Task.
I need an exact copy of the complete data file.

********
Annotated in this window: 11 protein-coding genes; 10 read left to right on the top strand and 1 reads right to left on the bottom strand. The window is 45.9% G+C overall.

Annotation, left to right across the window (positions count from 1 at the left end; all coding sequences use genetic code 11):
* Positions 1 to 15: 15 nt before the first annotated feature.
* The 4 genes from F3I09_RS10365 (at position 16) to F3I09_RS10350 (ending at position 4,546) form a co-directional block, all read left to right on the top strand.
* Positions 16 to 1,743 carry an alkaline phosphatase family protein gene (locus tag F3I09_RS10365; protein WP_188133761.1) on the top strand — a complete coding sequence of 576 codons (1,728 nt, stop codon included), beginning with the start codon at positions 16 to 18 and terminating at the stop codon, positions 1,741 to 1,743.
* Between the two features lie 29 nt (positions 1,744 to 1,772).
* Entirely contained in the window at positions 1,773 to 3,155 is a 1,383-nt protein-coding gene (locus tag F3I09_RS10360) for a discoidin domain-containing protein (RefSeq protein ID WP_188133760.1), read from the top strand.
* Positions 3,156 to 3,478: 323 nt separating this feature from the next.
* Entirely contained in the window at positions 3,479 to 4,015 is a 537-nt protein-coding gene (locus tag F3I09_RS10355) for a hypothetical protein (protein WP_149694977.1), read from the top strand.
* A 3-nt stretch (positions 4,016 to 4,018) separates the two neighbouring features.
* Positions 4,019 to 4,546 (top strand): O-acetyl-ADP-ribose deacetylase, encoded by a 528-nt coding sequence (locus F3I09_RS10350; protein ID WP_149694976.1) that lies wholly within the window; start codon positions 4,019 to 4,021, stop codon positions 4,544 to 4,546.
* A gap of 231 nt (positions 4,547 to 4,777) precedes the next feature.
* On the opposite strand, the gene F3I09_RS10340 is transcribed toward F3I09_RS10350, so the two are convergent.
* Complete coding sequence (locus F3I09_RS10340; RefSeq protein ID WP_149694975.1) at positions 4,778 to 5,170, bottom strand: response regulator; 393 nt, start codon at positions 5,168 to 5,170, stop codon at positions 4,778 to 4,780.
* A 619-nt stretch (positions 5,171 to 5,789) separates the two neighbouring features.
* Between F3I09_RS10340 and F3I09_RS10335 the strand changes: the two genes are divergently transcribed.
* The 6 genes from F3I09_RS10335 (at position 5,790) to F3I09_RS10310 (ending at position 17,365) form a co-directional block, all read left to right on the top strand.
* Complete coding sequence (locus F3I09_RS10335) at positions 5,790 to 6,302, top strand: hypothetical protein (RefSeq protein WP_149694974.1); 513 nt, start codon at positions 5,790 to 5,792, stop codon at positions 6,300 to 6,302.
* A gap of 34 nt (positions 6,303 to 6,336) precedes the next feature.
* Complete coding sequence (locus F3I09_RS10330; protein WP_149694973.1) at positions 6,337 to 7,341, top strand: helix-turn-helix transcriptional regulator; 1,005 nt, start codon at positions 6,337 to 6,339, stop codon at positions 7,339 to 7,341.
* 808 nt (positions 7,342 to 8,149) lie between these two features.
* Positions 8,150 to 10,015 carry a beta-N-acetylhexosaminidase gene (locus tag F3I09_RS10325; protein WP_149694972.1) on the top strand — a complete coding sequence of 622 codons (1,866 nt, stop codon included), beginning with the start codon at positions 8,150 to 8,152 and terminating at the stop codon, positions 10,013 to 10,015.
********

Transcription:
Annotated in this window: 11 protein-coding genes; 10 read left to right on the top strand and 1 reads right to left on the bottom strand. The window is 45.9% G+C overall.

Annotation, left to right across the window (positions count from 1 at the left end; all coding sequences use genetic code 11):
* Positions 1 to 15: 15 nt before the first annotated feature.
* The 4 genes from F3I09_RS10365 (at position 16) to F3I09_RS10350 (ending at position 4,546) form a co-directional block, all read left to right on the top strand.
* Positions 16 to 1,743 carry an alkaline phosphatase family protein gene (locus tag F3I09_RS10365; protein WP_188133761.1) on the top strand — a complete coding sequence of 576 codons (1,728 nt, stop codon included), beginning with the start codon at positions 16 to 18 and terminating at the stop codon, positions 1,741 to 1,743.
* Between the two features lie 29 nt (positions 1,744 to 1,772).
* Entirely contained in the window at positions 1,773 to 3,155 is a 1,383-nt protein-coding gene (locus tag F3I09_RS10360) for a discoidin domain-containing protein (RefSeq protein ID WP_188133760.1), read from the top strand.
* Positions 3,156 to 3,478: 323 nt separating this feature from the next.
* Entirely contained in the window at positions 3,479 to 4,015 is a 537-nt protein-coding gene (locus tag F3I09_RS10355) for a hypothetical protein (protein WP_149694977.1), read from the top strand.
* A 3-nt stretch (positions 4,016 to 4,018) separates the two neighbouring features.
* Positions 4,019 to 4,546 (top strand): O-acetyl-ADP-ribose deacetylase, encoded by a 528-nt coding sequence (locus F3I09_RS10350; protein ID WP_149694976.1) that lies wholly within the window; start codon positions 4,019 to 4,021, stop codon positions 4,544 to 4,546.
* A gap of 231 nt (positions 4,547 to 4,777) precedes the next feature.
* On the opposite strand, the gene F3I09_RS10340 is transcribed toward F3I09_RS10350, so the two are convergent.
* Complete coding sequence (locus F3I09_RS10340; RefSeq protein ID WP_149694975.1) at positions 4,778 to 5,170, bottom strand: response regulator; 393 nt, start codon at positions 5,168 to 5,170, stop codon at positions 4,778 to 4,780.
* A 619-nt stretch (positions 5,171 to 5,789) separates the two neighbouring features.
* Between F3I09_RS10340 and F3I09_RS10335 the strand changes: the two genes are divergently transcribed.
* The 6 genes from F3I09_RS10335 (at position 5,790) to F3I09_RS10310 (ending at position 17,365) form a co-directional block, all read left to right on the top strand.
* Complete coding sequence (locus F3I09_RS10335) at positions 5,790 to 6,302, top strand: hypothetical protein (RefSeq protein WP_149694974.1); 513 nt, start codon at positions 5,790 to 5,792, stop codon at positions 6,300 to 6,302.
* A gap of 34 nt (positions 6,303 to 6,336) precedes the next feature.
* Complete coding sequence (locus F3I09_RS10330; protein WP_149694973.1) at positions 6,337 to 7,341, top strand: helix-turn-helix transcriptional regulator; 1,005 nt, start codon at positions 6,337 to 6,339, stop codon at positions 7,339 to 7,341.
* 808 nt (positions 7,342 to 8,149) lie between these two features.
* Positions 8,150 to 10,015 carry a beta-N-acetylhexosaminidase gene (locus tag F3I09_RS10325; protein WP_149694972.1) on the top strand — a complete coding sequence of 622 codons (1,866 nt, stop codon included), beginning with the start codon at positions 8,150 to 8,152 and terminating at the stop codon, positions 10,013 to 10,015.